House Republicans aren’t shying away from their conservative beliefs after they lost more than 30 seats to Democrats in last week’s midterm election. If anything they’re doubling down and trying to hone in on a more conservative message heading into 2020.
The Republican Study Committee, the largest conservative caucus in Congress, has long wrestled with questions about what it means to be a conservative and how to enact conservative policy in a divided Congress. Even with unified Republican government these past two years, the RSC struggled to enact some of its key priorities, such as pro-life policies and work requirements for government benefits.
The questions about how to get conservative wins aren’t easy to answer, but Reps. Mike Johnson of Louisiana and Tom McClintock of California are both making their cases for why they should be the next RSC chairman.
RSC rules allow chairmen to serve only for a single Congress. North Carolina Rep. Mark Walker, the current head, is running unopposed for vice chairman of the House Republican Conference.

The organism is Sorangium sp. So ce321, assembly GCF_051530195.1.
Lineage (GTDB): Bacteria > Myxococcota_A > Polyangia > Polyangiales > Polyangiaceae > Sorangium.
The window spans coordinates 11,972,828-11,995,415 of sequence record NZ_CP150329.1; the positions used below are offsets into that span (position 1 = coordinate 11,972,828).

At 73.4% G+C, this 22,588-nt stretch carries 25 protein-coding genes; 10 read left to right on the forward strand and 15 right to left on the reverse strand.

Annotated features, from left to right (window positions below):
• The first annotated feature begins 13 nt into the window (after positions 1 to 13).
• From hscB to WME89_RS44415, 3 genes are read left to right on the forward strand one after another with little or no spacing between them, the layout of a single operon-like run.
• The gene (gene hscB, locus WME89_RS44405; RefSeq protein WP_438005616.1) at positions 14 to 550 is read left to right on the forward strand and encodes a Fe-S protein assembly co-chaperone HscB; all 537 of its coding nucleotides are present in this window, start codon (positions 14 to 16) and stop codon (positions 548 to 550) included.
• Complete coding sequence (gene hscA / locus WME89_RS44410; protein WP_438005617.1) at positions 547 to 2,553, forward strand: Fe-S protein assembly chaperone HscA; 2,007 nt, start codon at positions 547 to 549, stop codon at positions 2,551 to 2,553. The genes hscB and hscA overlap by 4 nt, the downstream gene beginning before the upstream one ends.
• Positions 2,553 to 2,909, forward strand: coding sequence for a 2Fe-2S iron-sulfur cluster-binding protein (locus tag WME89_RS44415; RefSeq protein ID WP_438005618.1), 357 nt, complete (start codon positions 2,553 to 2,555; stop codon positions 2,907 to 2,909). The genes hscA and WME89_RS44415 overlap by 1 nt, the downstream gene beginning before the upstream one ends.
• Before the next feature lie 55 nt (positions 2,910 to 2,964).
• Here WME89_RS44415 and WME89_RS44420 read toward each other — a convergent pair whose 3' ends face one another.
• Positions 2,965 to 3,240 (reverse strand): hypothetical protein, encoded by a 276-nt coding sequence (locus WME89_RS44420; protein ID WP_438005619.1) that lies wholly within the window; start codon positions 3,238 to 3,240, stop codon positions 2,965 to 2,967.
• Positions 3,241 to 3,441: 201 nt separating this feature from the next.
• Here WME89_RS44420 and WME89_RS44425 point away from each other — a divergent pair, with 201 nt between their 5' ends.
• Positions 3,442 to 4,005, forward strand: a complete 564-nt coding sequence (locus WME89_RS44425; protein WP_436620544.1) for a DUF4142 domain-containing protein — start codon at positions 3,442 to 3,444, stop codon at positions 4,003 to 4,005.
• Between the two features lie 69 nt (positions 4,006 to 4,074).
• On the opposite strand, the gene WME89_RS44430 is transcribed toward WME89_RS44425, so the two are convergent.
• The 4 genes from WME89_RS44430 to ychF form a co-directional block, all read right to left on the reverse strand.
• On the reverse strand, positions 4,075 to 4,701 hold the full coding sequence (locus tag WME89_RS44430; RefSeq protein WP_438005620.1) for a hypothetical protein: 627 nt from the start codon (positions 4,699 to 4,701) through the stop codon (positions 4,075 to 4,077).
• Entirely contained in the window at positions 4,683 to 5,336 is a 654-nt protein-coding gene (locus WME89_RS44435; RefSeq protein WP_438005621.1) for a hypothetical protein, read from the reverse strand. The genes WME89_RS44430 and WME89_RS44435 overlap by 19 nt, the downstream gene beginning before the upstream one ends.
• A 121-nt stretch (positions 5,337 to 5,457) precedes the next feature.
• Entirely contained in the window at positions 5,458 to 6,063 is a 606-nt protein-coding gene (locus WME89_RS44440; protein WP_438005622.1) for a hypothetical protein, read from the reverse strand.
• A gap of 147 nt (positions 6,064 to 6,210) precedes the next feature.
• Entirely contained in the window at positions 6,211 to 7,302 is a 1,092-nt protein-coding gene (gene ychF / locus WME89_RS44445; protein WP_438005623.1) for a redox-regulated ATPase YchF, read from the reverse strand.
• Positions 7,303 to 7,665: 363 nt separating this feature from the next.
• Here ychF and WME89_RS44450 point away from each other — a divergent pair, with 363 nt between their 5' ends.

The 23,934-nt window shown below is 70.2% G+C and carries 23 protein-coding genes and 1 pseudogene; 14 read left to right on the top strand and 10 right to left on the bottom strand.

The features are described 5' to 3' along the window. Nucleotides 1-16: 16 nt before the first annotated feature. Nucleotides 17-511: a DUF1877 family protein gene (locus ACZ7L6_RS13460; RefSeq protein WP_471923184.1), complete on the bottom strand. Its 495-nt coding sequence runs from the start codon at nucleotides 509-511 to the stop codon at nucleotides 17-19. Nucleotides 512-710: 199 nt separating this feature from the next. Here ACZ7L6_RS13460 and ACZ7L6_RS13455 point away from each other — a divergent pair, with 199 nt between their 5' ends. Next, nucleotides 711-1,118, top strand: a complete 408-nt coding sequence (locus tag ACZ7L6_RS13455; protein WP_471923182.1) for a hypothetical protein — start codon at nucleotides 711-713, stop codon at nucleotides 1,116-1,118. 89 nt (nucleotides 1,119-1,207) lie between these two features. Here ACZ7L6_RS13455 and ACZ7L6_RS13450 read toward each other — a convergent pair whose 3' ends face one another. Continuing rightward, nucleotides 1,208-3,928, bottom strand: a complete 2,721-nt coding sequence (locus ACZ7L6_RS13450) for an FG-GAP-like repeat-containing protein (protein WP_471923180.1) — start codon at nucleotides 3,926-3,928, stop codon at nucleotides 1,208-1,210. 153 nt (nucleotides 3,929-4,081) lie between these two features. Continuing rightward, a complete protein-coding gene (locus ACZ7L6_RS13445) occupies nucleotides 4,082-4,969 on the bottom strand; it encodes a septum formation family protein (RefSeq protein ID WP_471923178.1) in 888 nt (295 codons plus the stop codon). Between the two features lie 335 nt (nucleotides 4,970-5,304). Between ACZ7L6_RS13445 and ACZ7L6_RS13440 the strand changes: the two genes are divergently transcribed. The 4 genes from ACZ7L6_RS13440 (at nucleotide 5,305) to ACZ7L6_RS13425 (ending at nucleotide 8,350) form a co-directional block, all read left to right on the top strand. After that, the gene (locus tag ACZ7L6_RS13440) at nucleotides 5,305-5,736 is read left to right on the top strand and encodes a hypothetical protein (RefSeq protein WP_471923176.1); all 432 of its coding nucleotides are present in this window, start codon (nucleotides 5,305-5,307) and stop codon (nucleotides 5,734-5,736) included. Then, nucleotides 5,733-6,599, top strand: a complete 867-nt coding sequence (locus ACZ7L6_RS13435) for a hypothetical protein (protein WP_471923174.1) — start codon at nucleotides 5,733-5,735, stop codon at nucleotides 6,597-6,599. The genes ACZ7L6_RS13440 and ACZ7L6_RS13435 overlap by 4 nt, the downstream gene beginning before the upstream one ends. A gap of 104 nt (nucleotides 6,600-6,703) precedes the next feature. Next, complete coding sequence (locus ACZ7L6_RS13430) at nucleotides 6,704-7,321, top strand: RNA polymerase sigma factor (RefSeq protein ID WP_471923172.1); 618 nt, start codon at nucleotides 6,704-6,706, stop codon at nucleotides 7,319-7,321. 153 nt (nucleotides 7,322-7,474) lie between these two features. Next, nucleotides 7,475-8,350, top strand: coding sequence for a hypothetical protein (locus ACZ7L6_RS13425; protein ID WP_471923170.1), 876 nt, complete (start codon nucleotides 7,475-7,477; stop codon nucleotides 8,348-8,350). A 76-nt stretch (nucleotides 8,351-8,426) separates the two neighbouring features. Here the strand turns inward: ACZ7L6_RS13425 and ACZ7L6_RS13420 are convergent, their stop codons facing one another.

The House GOP will hold its leadership elections on Wednesday, and the RSC members will meet to choose their new chairman two days later.
Only RSC members who have paid their dues for the next Congress can vote in the chairman’s race. The RSC had 156 members this year, nearly a fifth of whom will not be returning in the 116th Congress due to retirements or election losses.
Johnson and McClintock, the two RSC chairman hopefuls, described their visions in separate interviews with Roll Call. While the interviews were conducted before the election, both candidates said their approach would be the same whether Republicans were in the majority or minority, but the mission would be more critical in the minority because they’d need to serve as a conservative counterweight to Democrats.
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“We are going to have a vital role to play in offering a conservative alternative to Democratic policies — that’s the role of a minority and how a minority becomes a majority,” McClintock said.
The California Republican, who comfortably won a sixth term last week, has been active in the RSC since he came to Congress in 2009. He has served the past six years on the RSC Steering Committee, where leaders decide the group’s agenda and vote on its official positions. This Congress, McClintock served as chairman of the RSC’s budget task force.